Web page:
Study: Working Parents Are More Productive than Single Employees

January 23, 2015

Unlocking Word Meanings

Read the following words/expressions found in today’s article. 

1. productive /prəˈdʌk tɪv/ (adj.) – being able to accomplish lots of things within a given time
Example: She was promoted as supervisor because she was very productive.

2. childbearing /ˈtʃaɪldˌbɛər ɪŋ/ (n.) – the act of giving birth
Example: One of the most painful experiences that a woman can go through is childbearing.

3. standing /ˈstæn dɪŋ/ (n.) – a general status or rank in life
Example: Employers would often look at the applicant’s academic standing.

4. privileged /ˈprɪv ə lɪdʒd, ˈprɪv lɪdʒd/ (adj.) – belonging to the wealthy and comfortable
Example: Only children from privileged families can apply in the exclusive school.

5. parental /pəˈrɛn tl/ (adj.) – related to being a parent
Example: She never discusses her parental problems at work.


Read the text below.
Parents of more than two children are more likely to be productive at work, a study claims.

The study’s main finding suggests that working parents with two or more children are more successful in their careers. In fact, these parents accomplish more tasks compared with parents with only one child and couples who have no children.

The researchers also found that working mothers are only able to be productive long after childbearing. This is because work performance suffers for mothers with young children. A working mother would be less productive by at most 12.5 percent after childbirth. The research has also noted that taking care of babies and toddlers are more difficult than taking care of teenagers.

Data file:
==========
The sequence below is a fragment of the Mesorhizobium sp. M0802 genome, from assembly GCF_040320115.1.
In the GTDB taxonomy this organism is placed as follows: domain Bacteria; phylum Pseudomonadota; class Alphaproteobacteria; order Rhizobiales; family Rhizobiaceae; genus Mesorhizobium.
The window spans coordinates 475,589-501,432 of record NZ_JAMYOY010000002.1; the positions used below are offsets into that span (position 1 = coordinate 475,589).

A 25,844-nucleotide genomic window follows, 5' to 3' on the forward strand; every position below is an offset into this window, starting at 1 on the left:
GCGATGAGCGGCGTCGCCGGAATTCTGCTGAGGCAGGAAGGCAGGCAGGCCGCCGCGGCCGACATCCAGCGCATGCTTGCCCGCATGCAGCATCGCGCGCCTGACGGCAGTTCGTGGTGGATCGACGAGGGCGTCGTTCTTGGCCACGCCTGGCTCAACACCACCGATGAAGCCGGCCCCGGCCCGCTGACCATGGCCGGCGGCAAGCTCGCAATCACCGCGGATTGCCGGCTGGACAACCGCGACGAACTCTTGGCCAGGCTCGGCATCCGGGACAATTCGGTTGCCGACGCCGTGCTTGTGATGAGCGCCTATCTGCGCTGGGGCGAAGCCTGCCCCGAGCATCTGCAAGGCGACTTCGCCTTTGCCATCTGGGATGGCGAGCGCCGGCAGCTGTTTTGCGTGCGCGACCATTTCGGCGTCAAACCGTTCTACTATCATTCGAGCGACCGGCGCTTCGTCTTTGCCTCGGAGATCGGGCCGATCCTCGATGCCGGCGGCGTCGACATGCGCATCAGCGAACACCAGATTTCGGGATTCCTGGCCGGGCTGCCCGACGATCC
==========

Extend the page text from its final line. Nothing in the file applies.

Research economists from the Federal Reserve Bank of St. Louis conducted the study. The researchers aimed to determine how parenthood affects the work performances of female economists. They selected 10,000 academic economists who have been in the industry for three decades. The researchers based the level of productivity and success of each participant on the number and quality of academic studies they have published throughout their career. 

The study’s findings may be encouraging to working couples who hope to start a family and still maintain their careers. However, the researchers stressed that the study was limited to people with particularly high standing. The participants were academic economists who come from privileged backgrounds and who received high education. Most of them had also planned to be parents, with positions that provide them parental benefits. Female economists who can balance both parenthood and successful careers, according to the study, are also likely to be naturally productive and organized.

Viewpoint Discussion

Enjoy a discussion with your tutor.  

Discussion A

·         In your opinion, what difficulties does a parent encounter when balancing work and family? Support your answer with examples.
·         Do you think there should be further studies on this subject? Why or why not?

Discussion B

·         In your opinion, does having a child hinder success? Why or why not?
·         What would be your advice to parents who struggle with both work and their children? 

January 23, 2015